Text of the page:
There is a space between that is normally missed by most. This space holds a question few tend to ask, both of themselves and the world. Biagio Scarpello has a tendency to always ask and find the answer that will expose itself through hard work and curiosity. What Scarpello asks, we should should all ask, and never stop asking.
Using the materials of glass, metal and found objects, Scarpello gives us the answers he finds and it's up to the viewer to realize what they are. Because everyone's answer is different but the questions always remain the same.
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You graduated from San Jose State University with an MFA in Spatial Arts in December. How has the real world been treating you for the past six months? What advice would you give future graduates?
I spent a great deal of effort during grad school collecting tools anticipating having to set up my own studio in the near future. As a result, I have been able to transition my studio practice into my home garage. The thing I miss most about grad school is the community. It is inspiring to see people making art with a completely different approach to your own. I feel like I am still transitioning from school into the “real word”, and the main factoring that is providing opportunities is my professional network. In terms of advice I would say don’t burn bridges, because the community is smaller than we might think.
You are a glassblower by trade but your work involves metal and motors. What was the catalyst towards incorporating new mediums with glass?
I was making art with found materials and motors long before I began blowing glass. So I see it as glass infiltrating my existing art practice, rather than applying mixed media to glass. When paired together, the glass and industrial components contrast one another and facilitate a dialogue. This “conversation” between materials is especially important in the kinetic works where the machine performs a specific gesture. For example, in “Dedication” the paintbrush caresses the stretched glass with every rotation. This simple gesture conjures ideas of futility, perseverance, purposefulness, distress, and production. These associations are facilitated by subtleties that exist within the relations of my choice in materials.
Your portfolio holds much video documentation within it but have you considered creating a piece that only lived in video since finding gallery space to have a piece exist is sometimes few and far between? Could you create pieces, demonstrate their abilities and videotape the results without needing a gallery to dignify that it lived out in the real world?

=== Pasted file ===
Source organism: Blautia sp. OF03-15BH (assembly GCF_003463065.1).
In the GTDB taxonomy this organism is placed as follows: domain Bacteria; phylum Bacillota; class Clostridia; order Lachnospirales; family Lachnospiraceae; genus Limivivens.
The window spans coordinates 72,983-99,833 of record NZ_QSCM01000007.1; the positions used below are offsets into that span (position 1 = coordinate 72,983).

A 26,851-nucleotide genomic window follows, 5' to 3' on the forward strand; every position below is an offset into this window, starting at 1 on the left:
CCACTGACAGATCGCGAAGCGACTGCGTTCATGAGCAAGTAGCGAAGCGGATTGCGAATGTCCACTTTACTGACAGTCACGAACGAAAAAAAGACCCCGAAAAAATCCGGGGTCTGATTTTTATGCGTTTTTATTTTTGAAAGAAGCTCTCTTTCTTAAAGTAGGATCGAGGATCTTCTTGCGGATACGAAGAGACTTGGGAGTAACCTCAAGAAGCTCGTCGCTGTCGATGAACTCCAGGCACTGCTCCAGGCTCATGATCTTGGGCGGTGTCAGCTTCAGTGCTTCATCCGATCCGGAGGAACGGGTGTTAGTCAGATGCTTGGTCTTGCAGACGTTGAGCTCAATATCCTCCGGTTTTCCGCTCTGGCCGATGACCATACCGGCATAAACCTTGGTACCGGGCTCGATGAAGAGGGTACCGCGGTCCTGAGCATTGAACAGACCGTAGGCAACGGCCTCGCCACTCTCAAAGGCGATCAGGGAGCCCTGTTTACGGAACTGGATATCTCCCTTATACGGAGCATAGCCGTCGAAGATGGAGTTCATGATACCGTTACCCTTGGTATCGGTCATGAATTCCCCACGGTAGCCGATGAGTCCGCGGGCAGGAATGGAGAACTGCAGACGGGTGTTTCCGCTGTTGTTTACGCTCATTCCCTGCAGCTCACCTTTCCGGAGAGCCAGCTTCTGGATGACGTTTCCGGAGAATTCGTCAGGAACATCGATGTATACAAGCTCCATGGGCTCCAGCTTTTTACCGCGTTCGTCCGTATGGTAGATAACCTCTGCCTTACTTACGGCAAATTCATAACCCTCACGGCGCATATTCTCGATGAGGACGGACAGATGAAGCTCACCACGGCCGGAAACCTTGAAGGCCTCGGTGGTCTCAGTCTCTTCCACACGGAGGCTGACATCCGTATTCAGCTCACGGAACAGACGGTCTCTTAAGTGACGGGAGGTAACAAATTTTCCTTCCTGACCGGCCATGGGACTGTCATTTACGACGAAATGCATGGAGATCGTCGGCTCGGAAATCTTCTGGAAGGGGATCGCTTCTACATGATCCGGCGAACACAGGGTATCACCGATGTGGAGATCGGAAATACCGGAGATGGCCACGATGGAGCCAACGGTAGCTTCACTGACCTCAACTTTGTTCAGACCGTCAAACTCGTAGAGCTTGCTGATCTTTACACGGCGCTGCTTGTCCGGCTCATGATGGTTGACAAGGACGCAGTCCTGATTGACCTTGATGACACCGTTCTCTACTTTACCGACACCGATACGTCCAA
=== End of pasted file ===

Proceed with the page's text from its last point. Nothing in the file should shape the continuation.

I have always been interested at the intersection of sculpture, video, and animation. Some of my early inspirations are the stop motion video projects of Jan Svankmajer and the Quay Brothers. All of these artists utilized video to document physical sculptures, and considered a fully edited animation the final product. I am certain that non-gallery video works are in my near future.
Your work begs the viewer to participate and yet with the medium of glass there is the delicate notion that it might break. How do you help the viewer get past that internal fear and towards interacting with your pieces?
Recently I have made works that examine suspense, and this internal fear is essential to accomplishing a truly visceral experience. If there were no fear of failure, the work would simply not be interesting. For this reason, I do not use signage that provides permission to interact with the works. I am most successful when people are so curious that they dismiss social boundaries and gallery etiquette to investigate further.
With your project ‘Pace’ you are demonstrating a particular dilemma in museums and galleries today. Can you speak to what brought this piece to fruition and explain for the reader the dilemma?
This work was originally created for art viewers that move very quickly through exhibitions, merely glance at the works, and head directly for the wine bar and free cheese. I wanted to make an artwork that demanded your attention, and forced people to interact at a certain ‘Pace.’
Glassblowing of any kind takes not just a teamwork mentality but facilities that support the creation of the work. Have you thought about traveling outside the Bay Area to work with other teams and other facilities to explore not only the strategies that other artists use but also the fresh ideas that could come with those experiences?
The glass community is quite organized and very enthusiastic about hosting workshops, residencies, and exhibitions. In the past three years I’ve had great experiences traveling to Asheville, Toledo, Pittsburgh, and Chicago where I collaborated with other artists. Most recently I have been working with performance artists that utilize the glass shop as a theatrical stage, and use glass in nontraditional and non-object based styles. My plan for 2015 is collaboration with Berlin based film artist, Matthew Sweetwood. These cultural and technical exchanges certainly keep the glass community fresh, interdisciplinary, and progressing.